Both the Bourne shell and the C shell support multiline commands.
In the Bourne shell, a newline following an open quote (
In the C shell, you can continue a line by. You won't get the secondary prompt.
Obviously, this is a convenience if you're typing a long command line. It is a minor feature and one easily overlooked; however, it makes it much easier to use a program likefrom the command line. For example, if you know you chronically make the typos "mvoe" (for "move") and "thier" (for "their"), you might be inspired to type the following command:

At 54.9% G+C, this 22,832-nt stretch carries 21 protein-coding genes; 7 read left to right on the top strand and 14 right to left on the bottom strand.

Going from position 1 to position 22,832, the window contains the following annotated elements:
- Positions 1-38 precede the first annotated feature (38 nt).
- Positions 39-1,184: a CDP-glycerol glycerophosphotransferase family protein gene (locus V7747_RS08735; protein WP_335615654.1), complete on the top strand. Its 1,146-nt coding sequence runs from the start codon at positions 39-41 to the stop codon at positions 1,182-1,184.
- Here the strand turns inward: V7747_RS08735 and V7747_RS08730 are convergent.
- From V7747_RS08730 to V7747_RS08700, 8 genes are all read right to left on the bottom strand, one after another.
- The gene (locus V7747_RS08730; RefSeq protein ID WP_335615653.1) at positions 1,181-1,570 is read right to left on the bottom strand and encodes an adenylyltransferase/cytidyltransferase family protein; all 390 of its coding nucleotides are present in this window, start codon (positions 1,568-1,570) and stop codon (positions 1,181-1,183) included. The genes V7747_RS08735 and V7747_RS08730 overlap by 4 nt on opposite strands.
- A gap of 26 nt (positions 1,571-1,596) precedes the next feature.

More importantly, the ability to issue multiline
commands lets you use the shell's programming
features interactively from the command line.
In both the Bourne and the C shell, multiline programming constructs
automatically generate a secondary prompt (
For example, here's a place to use my favorite programming construct for non-programmers, the:
Or in the C shell with:
While a simple command like this could be saved into a, it is often even easier to use it interactively.
Users of sed should of course